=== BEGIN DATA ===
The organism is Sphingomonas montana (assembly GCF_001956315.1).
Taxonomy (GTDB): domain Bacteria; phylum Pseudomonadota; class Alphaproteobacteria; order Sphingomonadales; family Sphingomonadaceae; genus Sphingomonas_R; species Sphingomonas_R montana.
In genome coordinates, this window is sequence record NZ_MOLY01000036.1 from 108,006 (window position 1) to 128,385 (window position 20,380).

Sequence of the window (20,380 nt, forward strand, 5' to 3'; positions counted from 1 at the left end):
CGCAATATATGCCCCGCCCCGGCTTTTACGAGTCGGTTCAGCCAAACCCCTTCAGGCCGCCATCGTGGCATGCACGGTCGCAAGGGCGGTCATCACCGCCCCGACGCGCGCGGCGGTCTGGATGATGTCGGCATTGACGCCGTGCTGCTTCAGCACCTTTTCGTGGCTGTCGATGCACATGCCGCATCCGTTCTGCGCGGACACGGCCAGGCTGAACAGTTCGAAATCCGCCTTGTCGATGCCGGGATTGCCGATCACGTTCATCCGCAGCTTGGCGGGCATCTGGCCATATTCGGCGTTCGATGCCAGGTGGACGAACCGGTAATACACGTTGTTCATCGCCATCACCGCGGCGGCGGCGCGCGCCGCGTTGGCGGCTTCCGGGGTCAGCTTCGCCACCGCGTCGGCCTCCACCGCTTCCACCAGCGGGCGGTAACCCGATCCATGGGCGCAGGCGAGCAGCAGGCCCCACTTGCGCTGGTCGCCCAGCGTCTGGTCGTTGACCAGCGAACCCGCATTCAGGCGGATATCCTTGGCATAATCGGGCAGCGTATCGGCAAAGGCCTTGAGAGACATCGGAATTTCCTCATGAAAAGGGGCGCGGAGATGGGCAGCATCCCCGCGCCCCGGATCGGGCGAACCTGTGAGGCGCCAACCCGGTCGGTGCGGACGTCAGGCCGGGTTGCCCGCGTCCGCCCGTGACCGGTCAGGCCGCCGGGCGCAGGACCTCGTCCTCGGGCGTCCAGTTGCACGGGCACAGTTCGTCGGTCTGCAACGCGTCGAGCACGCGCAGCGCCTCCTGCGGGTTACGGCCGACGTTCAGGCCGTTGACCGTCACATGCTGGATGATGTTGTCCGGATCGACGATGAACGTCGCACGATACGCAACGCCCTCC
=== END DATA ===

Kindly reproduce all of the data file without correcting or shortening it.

The organism is Sphingomonas montana (assembly GCF_001956315.1).
Taxonomy (GTDB): domain Bacteria; phylum Pseudomonadota; class Alphaproteobacteria; order Sphingomonadales; family Sphingomonadaceae; genus Sphingomonas_R; species Sphingomonas_R montana.
In genome coordinates, this window is sequence record NZ_MOLY01000036.1 from 108,006 (window position 1) to 128,385 (window position 20,380).

Sequence of the window (20,380 nt, forward strand, 5' to 3'; positions counted from 1 at the left end):
CGCAATATATGCCCCGCCCCGGCTTTTACGAGTCGGTTCAGCCAAACCCCTTCAGGCCGCCATCGTGGCATGCACGGTCGCAAGGGCGGTCATCACCGCCCCGACGCGCGCGGCGGTCTGGATGATGTCGGCATTGACGCCGTGCTGCTTCAGCACCTTTTCGTGGCTGTCGATGCACATGCCGCATCCGTTCTGCGCGGACACGGCCAGGCTGAACAGTTCGAAATCCGCCTTGTCGATGCCGGGATTGCCGATCACGTTCATCCGCAGCTTGGCGGGCATCTGGCCATATTCGGCGTTCGATGCCAGGTGGACGAACCGGTAATACACGTTGTTCATCGCCATCACCGCGGCGGCGGCGCGCGCCGCGTTGGCGGCTTCCGGGGTCAGCTTCGCCACCGCGTCGGCCTCCACCGCTTCCACCAGCGGGCGGTAACCCGATCCATGGGCGCAGGCGAGCAGCAGGCCCCACTTGCGCTGGTCGCCCAGCGTCTGGTCGTTGACCAGCGAACCCGCATTCAGGCGGATATCCTTGGCATAATCGGGCAGCGTATCGGCAAAGGCCTTGAGAGACATCGGAATTTCCTCATGAAAAGGGGCGCGGAGATGGGCAGCATCCCCGCGCCCCGGATCGGGCGAACCTGTGAGGCGCCAACCCGGTCGGTGCGGACGTCAGGCCGGGTTGCCCGCGTCCGCCCGTGACCGGTCAGGCCGCCGGGCGCAGGACCTCGTCCTCGGGCGTCCAGTTGCACGGGCACAGTTCGTCGGTCTGCAACGCGTCGAGCACGCGCAGCGCCTCCTGCGGGTTACGGCCGACGTTCAGGCCGTTGACCGTCACATGCTGGATGATGTTGTCCGGATCGACGATGAACGTCGCACGATACGCAACGCCCTCC